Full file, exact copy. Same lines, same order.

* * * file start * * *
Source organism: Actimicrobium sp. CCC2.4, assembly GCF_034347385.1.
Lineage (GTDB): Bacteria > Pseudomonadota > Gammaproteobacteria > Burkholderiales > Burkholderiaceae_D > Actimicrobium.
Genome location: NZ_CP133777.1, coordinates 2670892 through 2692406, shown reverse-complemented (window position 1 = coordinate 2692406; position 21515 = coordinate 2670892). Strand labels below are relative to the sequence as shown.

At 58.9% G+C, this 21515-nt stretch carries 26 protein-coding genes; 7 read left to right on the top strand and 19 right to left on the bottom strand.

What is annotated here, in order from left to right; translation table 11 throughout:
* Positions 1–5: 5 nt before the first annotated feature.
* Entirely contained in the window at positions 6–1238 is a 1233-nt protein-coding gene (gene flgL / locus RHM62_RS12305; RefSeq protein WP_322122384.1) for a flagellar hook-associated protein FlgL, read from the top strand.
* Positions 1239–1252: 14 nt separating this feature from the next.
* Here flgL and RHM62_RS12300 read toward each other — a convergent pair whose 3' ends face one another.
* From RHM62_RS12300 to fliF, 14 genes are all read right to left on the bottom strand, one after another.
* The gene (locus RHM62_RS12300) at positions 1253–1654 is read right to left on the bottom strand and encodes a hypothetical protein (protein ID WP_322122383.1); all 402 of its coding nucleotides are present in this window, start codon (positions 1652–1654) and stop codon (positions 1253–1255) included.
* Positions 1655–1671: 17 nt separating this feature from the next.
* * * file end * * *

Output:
Source organism: Actimicrobium sp. CCC2.4, assembly GCF_034347385.1.
Lineage (GTDB): Bacteria > Pseudomonadota > Gammaproteobacteria > Burkholderiales > Burkholderiaceae_D > Actimicrobium.
Genome location: NZ_CP133777.1, coordinates 2670892 through 2692406, shown reverse-complemented (window position 1 = coordinate 2692406; position 21515 = coordinate 2670892). Strand labels below are relative to the sequence as shown.

At 58.9% G+C, this 21515-nt stretch carries 26 protein-coding genes; 7 read left to right on the top strand and 19 right to left on the bottom strand.

What is annotated here, in order from left to right; translation table 11 throughout:
* Positions 1–5: 5 nt before the first annotated feature.
* Entirely contained in the window at positions 6–1238 is a 1233-nt protein-coding gene (gene flgL / locus RHM62_RS12305; RefSeq protein WP_322122384.1) for a flagellar hook-associated protein FlgL, read from the top strand.
* Positions 1239–1252: 14 nt separating this feature from the next.
* Here flgL and RHM62_RS12300 read toward each other — a convergent pair whose 3' ends face one another.
* From RHM62_RS12300 to fliF, 14 genes are all read right to left on the bottom strand, one after another.
* The gene (locus RHM62_RS12300) at positions 1253–1654 is read right to left on the bottom strand and encodes a hypothetical protein (protein ID WP_322122383.1); all 402 of its coding nucleotides are present in this window, start codon (positions 1652–1654) and stop codon (positions 1253–1255) included.
* Positions 1655–1671: 17 nt separating this feature from the next.